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Office of the Attorney General
State of Texas


December 10, 1990

Honorable Marcus D. Taylor
Criminal District Attorney
Wood County
P.O. Box 689
Quitman, Texas 75783

Opinion No. JM-1254

Re: Whether the awarding of a contract precludes a county from making spot purchases from another supplier (RQ-2015)

Dear Mr. Taylor:

You ask:

Does the awarding of a contract to buy supplies on a unit price basis in accordance with Sec. 262.028, Local Government Code, preclude counties from making spot purchases of the same supplies at [the same or] [FN1] a lower unit price from another supplier during the term of the contract?

Your question arises from a situation where the county executed a contract to purchase all road oil needed by the county from one contractor. The contractor was unable to meet all of the county's needs, and one of the county commissioners made a "spot purchase" of the product at the same price from a different supplier. The cost of the additional purchase was less than the $10,000 competitive bidding threshold found in section 262.023(a) of the Local Government Code.

Inasmuch as your question states that the unit price contract was made "in accordance with section 262.028, Local Government Code," we assume that the contract was let as the result of competitive bids in accordance with chapter 262 of the code. We also assume that the county has not adopted the Optional County Road System as authorized by section 3.201 of article 6702-1, V.T.C.S.

You have suggested that section 262.023(c) of the Local Government Code prohibits the spot purchase in question as follows:

In applying the competitive bidding and competitive proposal requirements established by Subsection (a), all separate, sequential, or component purchases of items ordered or purchased, with the intent of avoiding the competitive bidding and competitive proposal requirements of this subchapter, from the same supplier by the same county officer, department, or institution are treated as if they are part of a single purchase and of a single contract. In applying this provision to the purchase of office supplies, separate purchases of supplies by an individual department are not considered to be part of a single purchase and single contract by the county if a specific intent to avoid the competitive bidding requirements of this subchapter is not present. (Our emphasis.)

Local Gov't Code s 262.023(c).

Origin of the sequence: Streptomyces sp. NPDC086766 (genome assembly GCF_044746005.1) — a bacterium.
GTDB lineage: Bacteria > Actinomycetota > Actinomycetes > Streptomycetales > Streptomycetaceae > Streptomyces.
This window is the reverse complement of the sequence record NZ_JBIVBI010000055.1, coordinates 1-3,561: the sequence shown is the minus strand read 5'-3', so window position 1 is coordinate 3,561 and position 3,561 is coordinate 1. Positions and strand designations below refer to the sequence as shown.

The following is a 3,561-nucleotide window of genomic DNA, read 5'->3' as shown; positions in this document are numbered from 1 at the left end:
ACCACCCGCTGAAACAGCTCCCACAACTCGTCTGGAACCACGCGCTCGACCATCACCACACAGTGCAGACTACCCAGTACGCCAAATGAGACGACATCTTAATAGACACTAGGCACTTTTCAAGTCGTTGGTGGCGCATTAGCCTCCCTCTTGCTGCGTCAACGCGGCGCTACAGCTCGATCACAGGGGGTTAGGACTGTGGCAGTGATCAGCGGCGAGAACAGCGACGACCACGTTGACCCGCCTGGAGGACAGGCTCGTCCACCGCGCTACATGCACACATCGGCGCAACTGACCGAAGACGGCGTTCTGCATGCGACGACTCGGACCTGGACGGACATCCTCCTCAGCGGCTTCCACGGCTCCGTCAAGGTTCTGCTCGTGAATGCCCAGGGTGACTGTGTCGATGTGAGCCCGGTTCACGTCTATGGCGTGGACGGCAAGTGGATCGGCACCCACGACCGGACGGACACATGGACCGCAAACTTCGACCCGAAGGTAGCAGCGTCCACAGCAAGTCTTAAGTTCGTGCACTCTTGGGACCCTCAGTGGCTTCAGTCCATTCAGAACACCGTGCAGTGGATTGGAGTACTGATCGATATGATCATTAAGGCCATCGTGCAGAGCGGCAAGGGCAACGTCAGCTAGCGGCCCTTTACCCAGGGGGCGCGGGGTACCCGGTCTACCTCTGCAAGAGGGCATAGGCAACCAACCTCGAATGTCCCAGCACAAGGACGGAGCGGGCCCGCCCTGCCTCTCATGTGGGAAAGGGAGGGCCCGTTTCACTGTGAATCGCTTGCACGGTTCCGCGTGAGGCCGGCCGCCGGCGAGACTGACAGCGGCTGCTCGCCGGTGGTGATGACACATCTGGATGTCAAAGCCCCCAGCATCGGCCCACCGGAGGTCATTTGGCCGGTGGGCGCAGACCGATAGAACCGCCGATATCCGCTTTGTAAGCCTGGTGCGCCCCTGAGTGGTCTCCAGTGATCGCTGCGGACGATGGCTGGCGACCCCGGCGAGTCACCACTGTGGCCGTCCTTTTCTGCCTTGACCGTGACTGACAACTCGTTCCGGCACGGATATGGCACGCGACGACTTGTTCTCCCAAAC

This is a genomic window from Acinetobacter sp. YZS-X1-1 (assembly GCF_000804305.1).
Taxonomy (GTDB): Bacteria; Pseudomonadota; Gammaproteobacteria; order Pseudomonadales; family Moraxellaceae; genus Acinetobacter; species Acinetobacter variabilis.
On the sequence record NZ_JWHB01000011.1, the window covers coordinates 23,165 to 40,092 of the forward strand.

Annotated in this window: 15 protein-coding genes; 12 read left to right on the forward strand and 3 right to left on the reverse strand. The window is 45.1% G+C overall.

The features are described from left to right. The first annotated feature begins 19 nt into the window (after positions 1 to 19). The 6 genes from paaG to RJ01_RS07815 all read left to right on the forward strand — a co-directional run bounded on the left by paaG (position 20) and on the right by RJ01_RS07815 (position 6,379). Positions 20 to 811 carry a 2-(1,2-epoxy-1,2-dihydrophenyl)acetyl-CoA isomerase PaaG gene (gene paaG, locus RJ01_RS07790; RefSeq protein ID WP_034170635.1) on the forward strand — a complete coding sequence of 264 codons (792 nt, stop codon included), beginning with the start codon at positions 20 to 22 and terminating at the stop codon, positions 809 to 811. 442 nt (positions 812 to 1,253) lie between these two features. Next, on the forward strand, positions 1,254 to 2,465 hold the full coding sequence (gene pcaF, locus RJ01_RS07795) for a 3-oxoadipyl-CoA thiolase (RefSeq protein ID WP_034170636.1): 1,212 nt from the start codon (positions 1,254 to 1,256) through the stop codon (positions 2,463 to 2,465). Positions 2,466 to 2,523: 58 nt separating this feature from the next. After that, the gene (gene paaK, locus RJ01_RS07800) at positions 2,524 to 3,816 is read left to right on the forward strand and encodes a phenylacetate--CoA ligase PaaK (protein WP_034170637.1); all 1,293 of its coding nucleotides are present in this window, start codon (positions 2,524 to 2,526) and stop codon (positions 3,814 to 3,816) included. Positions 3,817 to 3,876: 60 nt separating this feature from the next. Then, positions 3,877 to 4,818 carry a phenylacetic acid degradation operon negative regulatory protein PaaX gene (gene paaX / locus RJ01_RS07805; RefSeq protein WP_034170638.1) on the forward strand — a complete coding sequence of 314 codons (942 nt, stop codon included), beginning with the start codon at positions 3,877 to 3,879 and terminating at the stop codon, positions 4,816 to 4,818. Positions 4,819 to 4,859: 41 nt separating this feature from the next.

The purpose of this provision is readily apparent. It is designed to prevent counties from avoiding the competitive bidding requirements by purchasing quantities of materials or supplies in lots, which individually cost less than $10,000 but total more than that amount. The public policy behind the competitive bidding requirement is strong enough that criminal penalties have been enacted to effectively stop this particular means of evading the statutory requirement. See Local Gov't Code ss 262.034(a), 252.062(a).

We do not think that the provision was intended to preclude "spot purchases" in the specific circumstances you describe. Nor do we find any other provision of the chapter that precludes such spot purchases. Of course spot purchases may not be used to avoid the competitive bidding process.

In your second question, you ask:

Assuming that the answer to the first question is 'no,' would such a spot purchase be subject to county bidding requirements, even if it were for an amount less than $10,000?

As indicated by your question and the preceding discussion, county purchases are not required to be made by competitive bids unless the amount is more than $10,000. Local Gov't Code s 262.023(a). Again, we caution that if the contractor's inability to meet the county's needs is seen as a continuing situation that will result in the expenditure of $10,000 or more, the county would be required to call for bids again. Such separate, sequential purchasing is precisely the activity that the language emphasized above in section 262.023(c) was intended to prevent. See Attorney General Opinion JM-725 (1987). Of course, a county is authorized to request bids for purchases that fall below the $10,000 threshold. Patten v. Concho County, 196 S.W.2d 833 (Tex.Civ.App.-- Austin 1946, no writ).

SUMMARY

The County Purchasing Act, chapter 262 of the Local Government Code, does not preclude a county from making an isolated spot purchase of supplies or materials when the contractor obligated to meet the county's requirements is unable to furnish the supplies or materials. Spot purchases may not be used to avoid the competitive bidding process.

      Very truly yours,

      Mattox signature

      Jim Mattox
      Attorney General of Texas

      Mary Keller
      First Assistant Attorney General

      Lou McCreary
      Executive Assistant Attorney General

      Judge Zollie Steakley
      Special Assistant Attorney General

      Renea Hicks
      Special Assistant Attorney General

      Rick Gilpin
      Chairman, Opinion Committee

      Prepared by
      Karen C. Gladney
      Assistant Attorney General


Footnotes

FN1. The original question was amended by adding the bracketed language to reflect the facts.


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